The surface detail reproduction on the pre-immersion test samples were scored as being satisfactory (S) or not satisfactory (NS). The reproduction was considered to be satisfactory if the appropriate cross line (YY') with a width of 20 ± 4 μm was reproduced continuously for their full length in at least two of three samples prepared. These scores were tabulated as the preimmersion surface detail reproduction scores for all the test samples.

The test samples were then subjected to their respective disinfectants for duration of 10 min. The samples were observed again for the evaluation of surface detail reproduction similar to the procedure described above. The post-immersion scores were noted and tabulated as post-immersion surface detail reproduction scores for all the test samples.

Evaluation of dimensional stability of test samples

The preimmersion test samples were measured using a traveling microscope at ×10 magnification according to ADA specification no. 19. The length of the horizontal cross lines XX', YY' and ZZ' were measured and recorded. The measurements were taken five times by a single operator and the average value of these measurements were calculated and tabulated as the pre-immersion measurements. After the preimmersion measurements were done, the test samples of each group were immersed for 10 min in their respective disinfectants in individual airtight polypropylene containers. Post-immersion measurements were done using travelling microscope at ×10 magnification similar to the procedure described above.

Evaluation of surface texture of test samples

All test samples were subjected to preimmersion profilometric traces using a Surface Profilometer (3D) (Taylor Hobson, USA) consisting of a noncontact profilometer with a lens covering of range 2.5 μm. The surface roughness of each test sample was measured at three points (P, Q and R). Of these, the first point has been randomly selected and the other two points were at a distance of 5 mm from it. The surface texture tracings were performed at a speed of 200 μm/s. The average surface roughness (Ra) values were obtained in micro meter (μm) in accordance with IS0 4287:1997 and the 3D surface profile images were also obtained for each test sample and recorded as the pre-immersion surface texture measurements [Figure 3]a.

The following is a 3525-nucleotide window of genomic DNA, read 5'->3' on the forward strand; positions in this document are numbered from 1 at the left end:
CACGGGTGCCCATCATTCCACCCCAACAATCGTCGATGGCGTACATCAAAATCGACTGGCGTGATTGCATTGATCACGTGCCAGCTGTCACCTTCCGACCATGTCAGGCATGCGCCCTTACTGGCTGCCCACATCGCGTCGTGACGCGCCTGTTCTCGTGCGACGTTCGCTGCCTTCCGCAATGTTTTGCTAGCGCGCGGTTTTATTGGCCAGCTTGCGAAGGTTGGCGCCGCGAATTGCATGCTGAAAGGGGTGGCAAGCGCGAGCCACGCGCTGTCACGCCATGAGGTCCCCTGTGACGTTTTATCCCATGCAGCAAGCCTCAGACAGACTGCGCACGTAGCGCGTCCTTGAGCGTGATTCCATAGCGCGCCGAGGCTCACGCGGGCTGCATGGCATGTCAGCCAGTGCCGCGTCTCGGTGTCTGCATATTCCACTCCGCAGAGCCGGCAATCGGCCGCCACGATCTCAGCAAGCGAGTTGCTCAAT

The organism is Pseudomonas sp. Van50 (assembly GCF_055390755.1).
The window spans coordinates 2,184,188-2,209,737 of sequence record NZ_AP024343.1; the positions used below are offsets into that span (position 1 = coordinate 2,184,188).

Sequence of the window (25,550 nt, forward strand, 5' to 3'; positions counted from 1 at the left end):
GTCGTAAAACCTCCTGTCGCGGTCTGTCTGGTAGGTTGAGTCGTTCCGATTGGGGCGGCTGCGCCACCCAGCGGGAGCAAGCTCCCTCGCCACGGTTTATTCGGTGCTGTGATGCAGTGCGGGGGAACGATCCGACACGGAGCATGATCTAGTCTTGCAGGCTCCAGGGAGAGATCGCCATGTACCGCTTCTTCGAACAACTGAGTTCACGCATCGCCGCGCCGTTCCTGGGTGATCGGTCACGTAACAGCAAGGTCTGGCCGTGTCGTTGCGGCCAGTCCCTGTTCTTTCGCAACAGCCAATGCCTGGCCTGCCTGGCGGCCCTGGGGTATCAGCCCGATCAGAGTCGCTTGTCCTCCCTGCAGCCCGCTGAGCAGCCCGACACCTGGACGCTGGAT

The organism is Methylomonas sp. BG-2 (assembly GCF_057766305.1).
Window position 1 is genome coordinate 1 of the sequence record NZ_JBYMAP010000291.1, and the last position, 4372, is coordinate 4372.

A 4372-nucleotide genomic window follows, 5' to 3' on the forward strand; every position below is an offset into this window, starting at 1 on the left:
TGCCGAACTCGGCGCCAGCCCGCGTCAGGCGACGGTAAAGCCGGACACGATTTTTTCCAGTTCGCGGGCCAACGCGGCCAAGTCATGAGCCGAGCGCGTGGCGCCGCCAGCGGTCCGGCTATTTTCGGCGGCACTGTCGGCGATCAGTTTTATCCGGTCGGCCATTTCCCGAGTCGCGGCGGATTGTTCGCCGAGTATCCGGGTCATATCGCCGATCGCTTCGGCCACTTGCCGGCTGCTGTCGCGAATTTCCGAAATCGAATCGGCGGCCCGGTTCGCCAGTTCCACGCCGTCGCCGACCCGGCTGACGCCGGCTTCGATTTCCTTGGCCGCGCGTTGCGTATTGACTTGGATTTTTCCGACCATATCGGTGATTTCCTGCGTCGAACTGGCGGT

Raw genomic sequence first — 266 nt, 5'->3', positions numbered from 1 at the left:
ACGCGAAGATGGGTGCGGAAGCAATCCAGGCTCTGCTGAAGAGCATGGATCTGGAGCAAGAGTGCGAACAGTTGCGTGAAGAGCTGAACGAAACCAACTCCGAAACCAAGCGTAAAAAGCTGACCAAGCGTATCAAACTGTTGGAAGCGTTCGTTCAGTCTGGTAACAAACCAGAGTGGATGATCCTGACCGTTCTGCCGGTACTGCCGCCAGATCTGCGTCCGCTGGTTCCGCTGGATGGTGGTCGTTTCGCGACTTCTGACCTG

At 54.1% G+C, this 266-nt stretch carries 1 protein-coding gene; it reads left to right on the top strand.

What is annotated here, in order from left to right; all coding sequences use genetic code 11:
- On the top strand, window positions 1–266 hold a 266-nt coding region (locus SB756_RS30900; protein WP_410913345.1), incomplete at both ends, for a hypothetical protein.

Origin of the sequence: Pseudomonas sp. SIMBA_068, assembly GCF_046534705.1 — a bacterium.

Figure 3: (a) Pre-immersion surface texture of Group III test sample. (b) Post-immersion surface texture of Group III test sample

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After the pre-immersion measurements were done, the impressions of each group were immersed in their respective disinfectants in individual airtight polypropylene containers. All the 25 test samples were subjected to post immersion profilometric traces using a surface profilometer (3D) in a similar manner as described previously. The surface roughness (Ra) data and images were recorded as the post-immersion surface texture measurements [Figure 3]b.

Data tabulation and analysis

The data obtained from the pre and post-immersion evaluation of all the test samples of all the test groups for surface detail reproduction, dimensional stability and surface texture were tabulated. Surface detail reproduction was assessed descriptively based on the scores obtained. Dimensional stability was analyzed statistically both within and between the test groups using post hoc test, paired t-test and ANOVA. Surface texture was analyzed using descriptive analysis. All statistical analysis was performed using SPSS Statistics for Windows (IBM Corp, Armonk, NewYork, USA).


  Results Top


For the evaluation of surface detail reproduction, the data obtained for all the samples were tabulated as satisfactory and nonsatisfactory [Table 1]. The surface detail reproduction of PVS test samples both pre and post-immersion in all the chemical disinfectant groups (Group I, Group II, Group III, Group IV and Group V) yielded overall scores that were considered to be satisfactory based on the reproduction of the YY reference line.
Table 1: Evaluation of the effect on surface detail reproduction of polyvinyl siloxane test samples pre-and post- immersion in disinfectants

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For the evaluation of dimensional stability, the mean values of the dimensions were calculated pre and post immersion for each group and percentage change in dimension was also determined. The overall mean dimension obtained in Group I (GA) for pre and post-immersion were 19.95 mm and 19.97 mm, respectively. The overall mean dimensions obtained in Group II (SH) for pre and post-immersion were 19.94 mm and 19.79 mm, respectively. The overall mean dimension obtained in Group III (EOW-acidic) for pre and post-immersion were 20.03 mm and 19.79 mm, respectively. The overall mean dimension obtained in Group IV (EOW-alkali) for pre and post-immersion were 19.84 mm and 19.85 mm respectively. The overall mean dimension obtained in Group V (EOW-neutral) for pre and post-immersion were 20.03 mm and 19.80 mm, respectively [Table 2]. The mean dimensional change was found to be statistically insignificant for Group I (GA), (P = 0.58) and Group IV (EOW-alkali), (P = 0.98) whereas Group II (SH), (P = 0.050), Group III (EOW-acidic) (P = 0.002) and Group V (EOW-neutral) (P = 0.001) showed statistically significant change.